As one of his very first official actions Dec. 3, Kevin Rudd, Australia’s newly sworn-in prime minister, signed the instrument of ratification for the Kyoto Protocol limiting greenhouse gas emissions. The ratification will come into force in 90 days.

Rudd was elected prime minister Nov. 24 as the candidate of Australia’s Labor Party. His election was a stunning defeat for Prime Minister John Howard, a right-wing ally of President Bush.

Australia’s ratification of the Kyoto accords is significant because the United States and Australia have the highest per capita emissions of any country. Until Rudd’s election upset, the refusal of both countries to ratify the Kyoto accords has limited their impact and effectiveness.

Rudd’s action puts additional pressure on the U.S. government to acknowledge the scientific consensus on global climate change and to participate in international negotiations for future climate change agreements. It also sets the stage for the negotiations in Bali, Indonesia, sponsored by the UN Framework Convention on Climate Change.

The Bali conference, which opened on the same day as Rudd’s action and runs through Dec. 14, is discussing the accumulating evidence of rapid climate change and the need for new negotiations on an international accord to become effective after the Kyoto Protocol expires in 2012.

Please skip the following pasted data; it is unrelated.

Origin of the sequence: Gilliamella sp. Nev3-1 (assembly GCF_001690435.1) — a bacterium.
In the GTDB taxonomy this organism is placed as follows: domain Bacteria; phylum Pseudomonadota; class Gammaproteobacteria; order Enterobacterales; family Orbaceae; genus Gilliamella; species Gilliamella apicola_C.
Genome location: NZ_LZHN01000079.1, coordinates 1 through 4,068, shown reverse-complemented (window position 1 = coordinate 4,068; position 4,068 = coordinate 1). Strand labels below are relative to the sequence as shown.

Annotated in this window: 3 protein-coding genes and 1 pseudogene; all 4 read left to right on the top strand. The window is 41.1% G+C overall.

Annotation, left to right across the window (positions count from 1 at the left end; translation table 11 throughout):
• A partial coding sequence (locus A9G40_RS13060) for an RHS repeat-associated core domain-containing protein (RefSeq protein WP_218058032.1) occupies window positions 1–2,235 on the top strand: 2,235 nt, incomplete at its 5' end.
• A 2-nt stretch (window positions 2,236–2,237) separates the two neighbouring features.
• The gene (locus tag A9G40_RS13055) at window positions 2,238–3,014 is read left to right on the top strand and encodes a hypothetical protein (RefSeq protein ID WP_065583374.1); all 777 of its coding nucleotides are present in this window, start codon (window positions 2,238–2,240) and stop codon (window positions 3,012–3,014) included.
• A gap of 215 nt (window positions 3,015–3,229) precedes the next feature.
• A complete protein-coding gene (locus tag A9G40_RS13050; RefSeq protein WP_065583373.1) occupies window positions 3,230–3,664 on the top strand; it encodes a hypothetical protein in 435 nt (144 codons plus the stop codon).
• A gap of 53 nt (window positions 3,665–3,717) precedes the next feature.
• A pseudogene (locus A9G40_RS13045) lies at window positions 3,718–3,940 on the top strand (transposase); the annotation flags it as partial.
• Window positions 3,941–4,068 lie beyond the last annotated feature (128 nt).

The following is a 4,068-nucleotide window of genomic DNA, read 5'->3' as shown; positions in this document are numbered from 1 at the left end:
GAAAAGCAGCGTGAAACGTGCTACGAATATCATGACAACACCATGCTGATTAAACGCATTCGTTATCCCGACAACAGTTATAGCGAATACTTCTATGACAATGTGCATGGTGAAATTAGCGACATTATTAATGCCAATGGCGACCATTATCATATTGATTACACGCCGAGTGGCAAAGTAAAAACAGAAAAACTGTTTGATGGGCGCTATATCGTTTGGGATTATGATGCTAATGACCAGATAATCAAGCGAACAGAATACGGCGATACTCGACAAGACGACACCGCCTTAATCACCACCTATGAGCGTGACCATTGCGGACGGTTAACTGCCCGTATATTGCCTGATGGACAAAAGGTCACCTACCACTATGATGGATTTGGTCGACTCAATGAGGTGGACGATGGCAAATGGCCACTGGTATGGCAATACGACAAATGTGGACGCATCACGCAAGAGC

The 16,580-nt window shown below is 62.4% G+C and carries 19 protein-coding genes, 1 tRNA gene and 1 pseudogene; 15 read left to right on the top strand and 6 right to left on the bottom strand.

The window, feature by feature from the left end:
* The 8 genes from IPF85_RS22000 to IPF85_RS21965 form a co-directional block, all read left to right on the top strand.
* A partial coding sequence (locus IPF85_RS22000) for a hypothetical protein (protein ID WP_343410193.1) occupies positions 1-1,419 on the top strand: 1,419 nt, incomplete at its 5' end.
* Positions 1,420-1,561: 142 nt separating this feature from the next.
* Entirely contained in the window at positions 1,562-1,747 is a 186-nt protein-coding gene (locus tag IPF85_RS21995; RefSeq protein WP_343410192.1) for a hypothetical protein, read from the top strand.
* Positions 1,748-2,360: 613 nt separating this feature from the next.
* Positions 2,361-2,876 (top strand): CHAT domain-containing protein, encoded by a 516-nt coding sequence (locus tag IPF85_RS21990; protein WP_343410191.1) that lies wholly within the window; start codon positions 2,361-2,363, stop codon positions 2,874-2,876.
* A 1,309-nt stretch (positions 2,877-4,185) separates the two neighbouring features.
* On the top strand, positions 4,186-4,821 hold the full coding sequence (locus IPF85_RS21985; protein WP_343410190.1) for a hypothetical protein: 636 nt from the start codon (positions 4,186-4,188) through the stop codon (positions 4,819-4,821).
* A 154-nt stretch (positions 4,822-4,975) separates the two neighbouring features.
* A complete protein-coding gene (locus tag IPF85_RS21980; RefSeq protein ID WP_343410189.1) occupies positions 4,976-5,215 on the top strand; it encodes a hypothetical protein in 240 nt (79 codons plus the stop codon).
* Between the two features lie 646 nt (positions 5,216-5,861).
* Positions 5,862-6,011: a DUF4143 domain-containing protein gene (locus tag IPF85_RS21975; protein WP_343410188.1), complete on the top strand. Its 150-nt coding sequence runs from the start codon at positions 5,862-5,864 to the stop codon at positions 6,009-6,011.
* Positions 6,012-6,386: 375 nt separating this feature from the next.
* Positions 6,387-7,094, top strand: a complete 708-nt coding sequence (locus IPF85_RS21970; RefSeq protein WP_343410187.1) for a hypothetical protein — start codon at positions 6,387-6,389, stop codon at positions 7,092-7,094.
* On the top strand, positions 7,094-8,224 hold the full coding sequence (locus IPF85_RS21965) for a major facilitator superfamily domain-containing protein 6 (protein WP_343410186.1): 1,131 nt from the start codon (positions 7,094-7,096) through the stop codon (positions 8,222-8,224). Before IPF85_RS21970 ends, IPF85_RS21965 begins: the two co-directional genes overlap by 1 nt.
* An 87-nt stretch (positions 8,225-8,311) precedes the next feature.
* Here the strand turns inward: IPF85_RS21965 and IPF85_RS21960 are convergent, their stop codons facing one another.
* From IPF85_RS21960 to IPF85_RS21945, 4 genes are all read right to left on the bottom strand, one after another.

The conference is set to hear remarks by Ban Ki-moon, the UN secretary-general, calling for a breakthrough leading to “a comprehensive agreement that tackles climate change on all fronts — including adaptation, mitigation, deforestation, clean technologies and resource mobilization.”

Many heads of state will be gathered in Bali, along with other government officials responsible for environmental policy and scientists. Though the conference is not expected to reach any definitive agreements, it will lay the groundwork for future negotiations.

Rajendra Pachauri, chair of the Intergovernmental Panel on Climate Change (IPCC), said, “We, the human race, have substantially altered the earth’s atmosphere. In 2005, the concentration of carbon dioxide exceeded the natural range that has existed over 650,000 years. Eleven of the warmest years since instrumental records have been kept occurred during the last twelve years. Therefore climate change is accelerating.”

The IPCC, a UN-sponsored scientific panel, along with Al Gore, recently won the Nobel Peace Prize for its work on global climate change.

Difficult issues face the negotiators — how to implement mandatory limits on carbon dioxide emissions, how severe those limits should be, how much to rely on so-called market solutions, how to reconcile the wide divergence of per capita emissions between developed and developing countries, and how rapidly action should be undertaken, among others.

But scientific evidence shows that climate change is real, is caused in large part by human activity and is accelerating rapidly. Climate change interacts with water shortages, desertification, escalating oil and natural gas prices, and poverty to cause escalating environmental problems all over the world.